Agriculture lab looks at breeding better plants
Fruit Experiment Station gains funding from U.S. Department of Agriculture
SPRINGFIELD, Mo. — If you don’t like the weather in Missouri, just wait a few hours. But this unpredictable natural phenomenon makes growing certain plants, fruits, vegetables and herbs a challenge.
Enter Dr. Chin-Feng Hwang, professor in the Darr School of Agriculture at Missouri State University, who recently received $297,584 from the U.S. Department of Agriculture, National Institute of Food and Agriculture for a research project to look at how to breed more disease-resistant, cold-hardy grapes.
“The overall goals of our research program are to use DNA markers to rapidly deploy favorable alleles, accelerate breeding cycles for new cultivar release, train a new generation of plant breeders and attract new students to the agricultural sciences,” said Hwang. As an agricultural scientist, he’s also concerned about the sustainability of grape breeding, including decreasing labor needs, energy consumption and pesticides, noted Hwang.
The project, “Expanding Research on Berry and Juice Chromatographic Analysis to Expedite Grape Cultivar Improvement and Build Education Capacity,” will also look at ways to improve the efficiency of the breeding process.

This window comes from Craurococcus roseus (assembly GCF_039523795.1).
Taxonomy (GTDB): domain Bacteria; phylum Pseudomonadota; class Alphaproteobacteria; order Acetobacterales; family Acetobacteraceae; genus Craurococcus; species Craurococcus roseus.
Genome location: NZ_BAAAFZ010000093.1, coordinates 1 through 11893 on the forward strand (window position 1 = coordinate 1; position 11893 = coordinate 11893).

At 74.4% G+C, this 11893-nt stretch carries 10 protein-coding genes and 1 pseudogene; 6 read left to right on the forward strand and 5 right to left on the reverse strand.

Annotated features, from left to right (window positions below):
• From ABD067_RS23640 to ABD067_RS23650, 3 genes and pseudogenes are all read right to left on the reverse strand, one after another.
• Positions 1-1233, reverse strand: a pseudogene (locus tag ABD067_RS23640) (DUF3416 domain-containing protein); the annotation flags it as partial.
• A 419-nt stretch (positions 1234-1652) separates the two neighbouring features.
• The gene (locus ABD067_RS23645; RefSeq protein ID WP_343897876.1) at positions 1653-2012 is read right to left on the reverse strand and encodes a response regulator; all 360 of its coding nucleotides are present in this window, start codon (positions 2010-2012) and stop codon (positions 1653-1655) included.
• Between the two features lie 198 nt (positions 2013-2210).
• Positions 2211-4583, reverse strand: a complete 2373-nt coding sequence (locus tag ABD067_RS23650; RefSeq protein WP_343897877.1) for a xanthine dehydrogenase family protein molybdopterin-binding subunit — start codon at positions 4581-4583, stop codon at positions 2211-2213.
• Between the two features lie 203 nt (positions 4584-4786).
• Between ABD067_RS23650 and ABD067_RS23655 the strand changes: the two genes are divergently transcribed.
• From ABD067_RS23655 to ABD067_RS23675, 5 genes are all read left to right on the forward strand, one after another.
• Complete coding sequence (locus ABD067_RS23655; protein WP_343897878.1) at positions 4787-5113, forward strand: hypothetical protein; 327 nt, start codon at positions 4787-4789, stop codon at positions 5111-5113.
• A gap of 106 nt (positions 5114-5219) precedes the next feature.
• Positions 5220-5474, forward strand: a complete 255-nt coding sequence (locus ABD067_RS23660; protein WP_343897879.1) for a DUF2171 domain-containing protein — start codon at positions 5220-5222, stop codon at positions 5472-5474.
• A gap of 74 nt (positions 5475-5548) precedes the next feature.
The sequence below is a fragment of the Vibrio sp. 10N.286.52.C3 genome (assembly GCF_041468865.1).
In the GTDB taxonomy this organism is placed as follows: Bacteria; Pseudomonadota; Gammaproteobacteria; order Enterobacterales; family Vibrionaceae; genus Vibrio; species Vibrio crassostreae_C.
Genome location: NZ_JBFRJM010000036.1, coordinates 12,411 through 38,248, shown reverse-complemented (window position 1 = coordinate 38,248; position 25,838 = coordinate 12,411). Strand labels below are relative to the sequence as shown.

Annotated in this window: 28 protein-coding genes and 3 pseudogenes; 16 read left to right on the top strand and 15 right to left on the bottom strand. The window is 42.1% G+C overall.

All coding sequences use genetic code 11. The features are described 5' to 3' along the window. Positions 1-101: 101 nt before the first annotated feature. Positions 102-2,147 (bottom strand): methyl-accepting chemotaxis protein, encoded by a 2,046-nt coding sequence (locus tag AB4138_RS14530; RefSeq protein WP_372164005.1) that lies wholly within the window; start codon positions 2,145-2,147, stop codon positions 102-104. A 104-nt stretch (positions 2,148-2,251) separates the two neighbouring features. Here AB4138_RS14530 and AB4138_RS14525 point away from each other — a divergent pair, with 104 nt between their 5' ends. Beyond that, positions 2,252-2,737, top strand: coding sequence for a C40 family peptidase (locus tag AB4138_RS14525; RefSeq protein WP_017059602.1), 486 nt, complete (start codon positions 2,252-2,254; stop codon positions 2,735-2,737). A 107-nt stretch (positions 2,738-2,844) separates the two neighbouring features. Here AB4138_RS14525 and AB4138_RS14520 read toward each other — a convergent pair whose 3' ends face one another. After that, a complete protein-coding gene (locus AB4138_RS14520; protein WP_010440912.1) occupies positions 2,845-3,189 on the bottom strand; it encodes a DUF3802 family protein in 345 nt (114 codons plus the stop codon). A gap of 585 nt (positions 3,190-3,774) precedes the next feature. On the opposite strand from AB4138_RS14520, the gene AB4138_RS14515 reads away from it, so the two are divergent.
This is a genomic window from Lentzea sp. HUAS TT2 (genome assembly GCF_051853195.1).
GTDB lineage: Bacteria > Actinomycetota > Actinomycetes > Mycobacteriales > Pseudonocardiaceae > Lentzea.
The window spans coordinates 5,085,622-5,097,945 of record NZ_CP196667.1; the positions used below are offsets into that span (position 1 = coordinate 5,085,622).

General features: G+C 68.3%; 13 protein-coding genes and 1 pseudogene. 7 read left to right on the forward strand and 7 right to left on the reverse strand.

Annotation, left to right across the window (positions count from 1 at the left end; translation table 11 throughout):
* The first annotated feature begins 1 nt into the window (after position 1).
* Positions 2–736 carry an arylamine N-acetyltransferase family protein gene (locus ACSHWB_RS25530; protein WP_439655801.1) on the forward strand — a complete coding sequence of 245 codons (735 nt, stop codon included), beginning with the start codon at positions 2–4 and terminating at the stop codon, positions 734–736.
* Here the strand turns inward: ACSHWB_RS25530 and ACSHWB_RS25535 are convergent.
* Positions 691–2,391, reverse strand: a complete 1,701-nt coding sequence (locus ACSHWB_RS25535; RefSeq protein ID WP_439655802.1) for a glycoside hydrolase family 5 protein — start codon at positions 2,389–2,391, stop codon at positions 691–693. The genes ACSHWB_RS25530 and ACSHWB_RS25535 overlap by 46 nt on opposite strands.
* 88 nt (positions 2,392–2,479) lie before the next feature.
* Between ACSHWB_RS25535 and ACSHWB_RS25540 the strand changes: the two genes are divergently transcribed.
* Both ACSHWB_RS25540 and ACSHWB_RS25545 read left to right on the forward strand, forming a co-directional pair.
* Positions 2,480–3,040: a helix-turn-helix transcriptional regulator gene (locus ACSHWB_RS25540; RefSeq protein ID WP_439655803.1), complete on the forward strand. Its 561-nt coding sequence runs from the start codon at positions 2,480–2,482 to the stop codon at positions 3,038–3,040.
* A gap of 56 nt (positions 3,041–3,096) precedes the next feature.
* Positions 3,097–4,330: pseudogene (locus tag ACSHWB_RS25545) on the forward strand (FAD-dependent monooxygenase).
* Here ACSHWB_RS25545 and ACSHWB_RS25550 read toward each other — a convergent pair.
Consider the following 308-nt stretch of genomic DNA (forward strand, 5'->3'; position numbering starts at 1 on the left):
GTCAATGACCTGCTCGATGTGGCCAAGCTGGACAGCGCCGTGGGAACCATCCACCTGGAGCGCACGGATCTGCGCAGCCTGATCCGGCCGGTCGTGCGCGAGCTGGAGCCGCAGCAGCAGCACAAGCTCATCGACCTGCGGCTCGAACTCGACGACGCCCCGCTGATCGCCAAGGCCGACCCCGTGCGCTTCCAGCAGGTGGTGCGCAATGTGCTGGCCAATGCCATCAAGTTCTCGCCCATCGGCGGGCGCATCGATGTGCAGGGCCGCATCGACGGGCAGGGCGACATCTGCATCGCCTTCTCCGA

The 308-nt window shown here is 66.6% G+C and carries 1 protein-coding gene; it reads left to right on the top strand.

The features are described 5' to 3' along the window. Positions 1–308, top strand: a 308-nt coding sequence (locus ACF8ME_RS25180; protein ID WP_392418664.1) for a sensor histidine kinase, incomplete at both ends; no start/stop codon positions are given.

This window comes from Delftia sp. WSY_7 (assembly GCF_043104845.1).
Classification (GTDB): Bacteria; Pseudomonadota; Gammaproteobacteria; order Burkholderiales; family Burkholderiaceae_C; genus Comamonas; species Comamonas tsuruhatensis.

Students in Hwang’s lab at the Fruit Experiment Station on the Mountain Grove campus will use the latest technology to perform much of the research and identify components of the molecular structure that are associated with desirable and undesirable fruit quality traits.
“This project will accelerate the direct release of Norton-based new cultivars and improve efficiency of selection in subsequent generations,” he said.
This material is based upon work that is supported by the National Institute of Food and Agriculture, U.S. Department of Agriculture, under award number 2016-70001-24623.
“Hot Topic – Expert Source” releases are a tool the office of university communications provides to assist media in locating a university source to comment on a particular subject or issue. The opinions expressed by the expert are those of a specific individual and are not necessarily representative of the views of the university.